Edelman’s other main theme is the one for Steven Waddington’s character Duncan Heyward, a British officer who also carries a torch for the lovely Cora. His theme is unexpectedly pretty and warm, and is very much typical of Edelman’s romantic themes of the time – it wouldn’t sound out of place in Kindergarten Cop, or something similar. Heyward’s hesitant courtship of Cora is captured in cues such as “Cora,” “River Walk,” and the slightly more dour “The British Arrival,” and in different scenes the melodies are carried either by strings, guitars, woodwinds, and dreamy synths, or some combination thereof. Interestingly, Edelman gives this part of the story a tone that has a sweetness and an innocence that borders on the naïve, and by doing so he makes Heyward’s ultimate sacrifice later in the film all the more poignant.

Cues like “Discovery,” and “Parlay” are less interesting, comprising mostly shifting textures and moody tones for strings and electronics that are intended to play under conversations of political and dramatic intrigue, but they do what they need to do in context. One thing I will mention in “Parlay” are the almost subliminal references to Duncan’s theme in the chord progressions, especially in the final moments of the cue, when his aforementioned honorable self-sacrifice occurs, and Hawkeye eventually puts him out of his fiery misery with a well-timed flintlock shot to the head.

The conclusive “Pieces of a Story” switches between being gentle and beguiling, and dark and pensive, and has a sequence towards the end of the piece that features an unusual huffing synth pan flute, before finishing with an imposing flourish. The album then ends with the original Clannad song “I Will Find You,” which is inspired by the famous line that Hawkeye says to Cora immediately before he leaps down a raging waterfall (“You stay alive, no matter what occurs! I will find you! No matter how long it takes, no matter how far, I will find you!”), and is generally enjoyable in their usual ethereal, mist-shrouded way. Interestingly, Mann eventually grew to dislike the Clannad song, and removed it from the 2000 DVD director’s cut version of the film.

The only negative element of the soundtrack album is its sequencing, which separates each composer’s contributions, and in doing so sacrifices the film’s dramatic narrative – the finale of the film, Jones’s “Top of the World,” is track nine, whereas the album concludes with something of a whimper with an atmospheric Edelman cue from the middle of the movie. In the year 2000 producer Robert Townson of Varese Sarabande records commissioned conductor Joel McNeely to re-record the entire score with the Royal Scottish National Orchestra. The resultant album is sequenced in a more logical film order which presents a better dramatic listening experience, but despite the music being performed impeccably, it doesn’t quite get the electronic tonalities right, resulting in an album which just feels too different from the actual in-context score. As such, an expanded and correctly sequenced album of the original film tracks is badly needed, and I hope that one of the specialty labels can fix this soon.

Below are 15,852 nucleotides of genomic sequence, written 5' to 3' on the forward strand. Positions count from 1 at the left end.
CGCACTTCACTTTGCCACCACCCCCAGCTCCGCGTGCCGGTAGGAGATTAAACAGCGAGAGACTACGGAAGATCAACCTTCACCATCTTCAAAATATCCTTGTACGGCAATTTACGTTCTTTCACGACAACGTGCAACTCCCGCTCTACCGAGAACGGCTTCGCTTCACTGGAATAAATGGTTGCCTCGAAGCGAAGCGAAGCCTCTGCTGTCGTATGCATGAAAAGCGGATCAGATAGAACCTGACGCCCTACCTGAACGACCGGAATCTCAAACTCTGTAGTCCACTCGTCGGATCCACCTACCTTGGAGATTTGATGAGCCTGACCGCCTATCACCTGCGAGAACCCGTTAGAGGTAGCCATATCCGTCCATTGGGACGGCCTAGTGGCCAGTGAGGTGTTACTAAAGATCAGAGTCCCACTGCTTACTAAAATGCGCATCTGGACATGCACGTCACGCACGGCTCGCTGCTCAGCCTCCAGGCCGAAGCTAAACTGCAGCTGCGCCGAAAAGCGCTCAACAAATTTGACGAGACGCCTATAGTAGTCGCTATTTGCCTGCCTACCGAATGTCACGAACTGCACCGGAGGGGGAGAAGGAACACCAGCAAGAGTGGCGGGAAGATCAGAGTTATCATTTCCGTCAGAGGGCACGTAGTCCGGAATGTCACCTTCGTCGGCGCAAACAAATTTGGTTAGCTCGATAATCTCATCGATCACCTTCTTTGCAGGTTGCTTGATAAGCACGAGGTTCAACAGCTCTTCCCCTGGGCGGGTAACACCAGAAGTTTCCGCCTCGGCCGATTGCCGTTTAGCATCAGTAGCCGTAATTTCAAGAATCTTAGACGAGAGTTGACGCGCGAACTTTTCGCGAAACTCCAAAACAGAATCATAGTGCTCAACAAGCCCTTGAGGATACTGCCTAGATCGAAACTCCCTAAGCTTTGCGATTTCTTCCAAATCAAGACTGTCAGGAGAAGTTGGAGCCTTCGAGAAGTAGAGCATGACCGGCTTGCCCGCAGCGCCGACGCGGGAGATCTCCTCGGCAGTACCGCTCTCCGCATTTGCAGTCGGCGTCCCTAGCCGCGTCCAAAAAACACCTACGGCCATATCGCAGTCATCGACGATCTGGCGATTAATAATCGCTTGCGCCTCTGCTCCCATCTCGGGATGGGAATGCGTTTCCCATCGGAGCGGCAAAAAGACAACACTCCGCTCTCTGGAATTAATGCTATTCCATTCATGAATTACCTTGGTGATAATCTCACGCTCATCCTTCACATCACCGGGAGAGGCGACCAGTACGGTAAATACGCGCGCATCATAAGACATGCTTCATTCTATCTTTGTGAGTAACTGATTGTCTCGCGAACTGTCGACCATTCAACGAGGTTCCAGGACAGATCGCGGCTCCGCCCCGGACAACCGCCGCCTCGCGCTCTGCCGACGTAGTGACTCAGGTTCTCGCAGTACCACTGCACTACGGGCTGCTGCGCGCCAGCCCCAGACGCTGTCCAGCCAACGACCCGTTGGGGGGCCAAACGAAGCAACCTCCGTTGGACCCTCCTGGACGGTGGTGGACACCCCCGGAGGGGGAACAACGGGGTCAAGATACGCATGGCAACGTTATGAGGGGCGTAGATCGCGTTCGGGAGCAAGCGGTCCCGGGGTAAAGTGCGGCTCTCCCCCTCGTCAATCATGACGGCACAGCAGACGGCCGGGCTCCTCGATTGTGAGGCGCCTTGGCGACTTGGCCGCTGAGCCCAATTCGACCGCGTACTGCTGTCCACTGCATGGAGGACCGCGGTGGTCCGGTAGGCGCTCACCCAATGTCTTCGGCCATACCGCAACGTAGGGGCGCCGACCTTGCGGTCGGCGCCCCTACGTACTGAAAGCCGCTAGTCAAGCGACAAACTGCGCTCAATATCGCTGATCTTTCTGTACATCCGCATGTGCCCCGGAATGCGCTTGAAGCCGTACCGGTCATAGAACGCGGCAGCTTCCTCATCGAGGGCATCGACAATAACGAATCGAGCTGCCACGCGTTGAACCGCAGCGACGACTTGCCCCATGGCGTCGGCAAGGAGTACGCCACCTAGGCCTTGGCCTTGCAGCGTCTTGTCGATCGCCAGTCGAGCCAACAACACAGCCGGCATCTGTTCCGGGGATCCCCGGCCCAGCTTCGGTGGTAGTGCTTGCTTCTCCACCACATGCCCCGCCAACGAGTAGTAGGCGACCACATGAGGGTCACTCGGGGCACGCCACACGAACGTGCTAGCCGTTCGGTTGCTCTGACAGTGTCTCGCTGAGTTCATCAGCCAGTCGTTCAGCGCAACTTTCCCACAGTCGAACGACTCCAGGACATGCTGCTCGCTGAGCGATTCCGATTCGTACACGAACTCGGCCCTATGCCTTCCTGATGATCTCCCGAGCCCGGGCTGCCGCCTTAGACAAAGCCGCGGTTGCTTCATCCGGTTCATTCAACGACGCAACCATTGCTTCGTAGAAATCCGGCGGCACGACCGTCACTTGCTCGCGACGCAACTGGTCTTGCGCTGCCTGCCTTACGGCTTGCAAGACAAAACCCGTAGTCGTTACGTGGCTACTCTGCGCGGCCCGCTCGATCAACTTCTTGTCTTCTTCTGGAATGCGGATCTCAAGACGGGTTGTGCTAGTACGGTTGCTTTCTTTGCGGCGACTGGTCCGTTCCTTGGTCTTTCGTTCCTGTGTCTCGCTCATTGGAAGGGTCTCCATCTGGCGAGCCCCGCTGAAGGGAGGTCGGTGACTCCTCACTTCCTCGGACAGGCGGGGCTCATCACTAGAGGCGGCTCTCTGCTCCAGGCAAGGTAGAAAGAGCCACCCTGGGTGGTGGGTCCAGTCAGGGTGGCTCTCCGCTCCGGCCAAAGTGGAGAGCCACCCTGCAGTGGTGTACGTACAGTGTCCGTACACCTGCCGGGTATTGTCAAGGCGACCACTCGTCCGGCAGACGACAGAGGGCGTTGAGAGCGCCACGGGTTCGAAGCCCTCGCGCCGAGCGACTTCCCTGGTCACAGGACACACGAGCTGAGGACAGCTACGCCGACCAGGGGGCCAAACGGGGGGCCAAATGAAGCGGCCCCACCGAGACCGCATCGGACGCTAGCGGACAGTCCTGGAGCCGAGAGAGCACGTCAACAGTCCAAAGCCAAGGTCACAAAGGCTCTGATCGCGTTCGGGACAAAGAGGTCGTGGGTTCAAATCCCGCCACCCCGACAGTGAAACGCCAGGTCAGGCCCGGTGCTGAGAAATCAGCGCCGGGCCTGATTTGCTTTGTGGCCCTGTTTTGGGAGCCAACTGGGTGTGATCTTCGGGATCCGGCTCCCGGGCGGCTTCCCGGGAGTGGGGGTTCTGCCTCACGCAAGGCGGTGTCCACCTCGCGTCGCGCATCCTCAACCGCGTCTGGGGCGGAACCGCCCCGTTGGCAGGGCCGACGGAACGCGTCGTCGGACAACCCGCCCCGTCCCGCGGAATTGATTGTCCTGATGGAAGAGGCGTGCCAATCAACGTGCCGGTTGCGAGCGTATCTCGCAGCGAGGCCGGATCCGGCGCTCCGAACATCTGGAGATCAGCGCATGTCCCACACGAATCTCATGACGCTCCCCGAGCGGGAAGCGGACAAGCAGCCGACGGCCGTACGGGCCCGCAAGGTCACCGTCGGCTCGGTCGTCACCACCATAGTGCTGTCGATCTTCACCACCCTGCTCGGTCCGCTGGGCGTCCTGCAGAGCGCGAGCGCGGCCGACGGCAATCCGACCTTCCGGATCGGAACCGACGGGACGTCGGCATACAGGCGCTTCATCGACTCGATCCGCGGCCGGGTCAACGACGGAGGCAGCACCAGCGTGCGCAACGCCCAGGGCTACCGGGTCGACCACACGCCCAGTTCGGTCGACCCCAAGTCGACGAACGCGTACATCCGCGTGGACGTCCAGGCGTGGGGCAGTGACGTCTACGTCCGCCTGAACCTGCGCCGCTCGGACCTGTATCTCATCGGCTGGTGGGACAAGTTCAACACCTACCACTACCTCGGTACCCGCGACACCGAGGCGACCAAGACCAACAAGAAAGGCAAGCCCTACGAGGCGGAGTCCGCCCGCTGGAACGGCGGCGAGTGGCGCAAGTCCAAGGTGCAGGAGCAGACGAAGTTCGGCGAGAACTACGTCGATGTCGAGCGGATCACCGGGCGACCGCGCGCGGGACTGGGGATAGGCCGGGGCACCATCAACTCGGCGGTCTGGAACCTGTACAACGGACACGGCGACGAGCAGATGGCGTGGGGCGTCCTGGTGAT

Whatever issues exist with the album situation, The Last of the Mohicans is still an outstanding film score. The stirring main theme from Trevor Jones remains one of his career best, the use of Dougie MacLean’s ‘The Gael’ has become something of a cultural touchstone, Randy Edelman’s contributions are different but effective, and the whole thing has a wonderfully epic quality in film context . It’s such a shame that Mann’s tinkering with the music effectively resulted in Jones missing out on a much-deserved Oscar nomination, because it really is one of that year’s finest film music efforts.

Buy the Last of the Mohicans soundtrack from the Movie Music UK Store

Track Listing:

  • Main Title (1:44)
  • Elk Hunt (1:49)
  • The Kiss (2:47)
  • The Glade Part II (2:34)
  • Fort Battle (4:20)
  • Promontory (6:13)
  • Munro’s Office/Stockade (2:30)
  • Massacre/Canoes (6:52)
  • Top of the World (2:44)
  • The Courier (2:27)
  • Cora (2:30)
  • River Walk and Discovery (5:30)
  • Parlay (3:46)
  • The British Arrival (2:00)
  • Pieces of a Story (4:58)
  • I Will Find You (written by Ciaran Brennan, performed by Clannad) (1:42)
  • Main Title (01:52)
  • Hunt (01:50)
  • Bridge at Lacrosse (01:23)
  • Garden Scene (03:20)
  • Ambush (02:35)
  • The Glade (03:16)
  • Fort Battle (04:18)
  • The Courier (02:30)
  • The Kiss (02:49)
  • Stockade (02:47)
  • Massacre (06:54)
  • Ascent/Pursuit (03:06)
  • Promontory (05:38)
  • Top of the World (03:01)

Running Time: 54 minutes 26 seconds – Original
Running Time: 45 minutes 19 seconds – Re-Recording

Morgan Creek/Polydor 517-497-2 (1992) – Original
Varese Sarabande VSD-6161 (1992/2000) – Re-Recording

TREVOR JONES SCORE composed by Trevor Jones. Conducted by Daniel A. Carlin. Orchestrations by Guy Dagul, Brad Dechter, Jack Smalley and Bobby Muzingo. Additional music by Dougie MacLean and Daniel Lanois. Recorded and mixed by John Richards, John Whynot and Dennis Sands. RANDY EDELMAN SCORE composed and conducted by Randy Edelman. Orchestrations by Grieg McRitchie. Recorded and mixed by Dennis Sands. Album edited by Kathy Durning, Michael T. Ryan and Jim Weidman. Album produced by Michael Mann, Elliot Lurie, Trevor Jones and Randy Edelman.

2000 Varese Sarabande re-recording conducted by Joel McNeely. Performed by the Royal Scottish National Orchestra. Recorded and mixed by Jonathan Allen. Album produced by Robert Townson.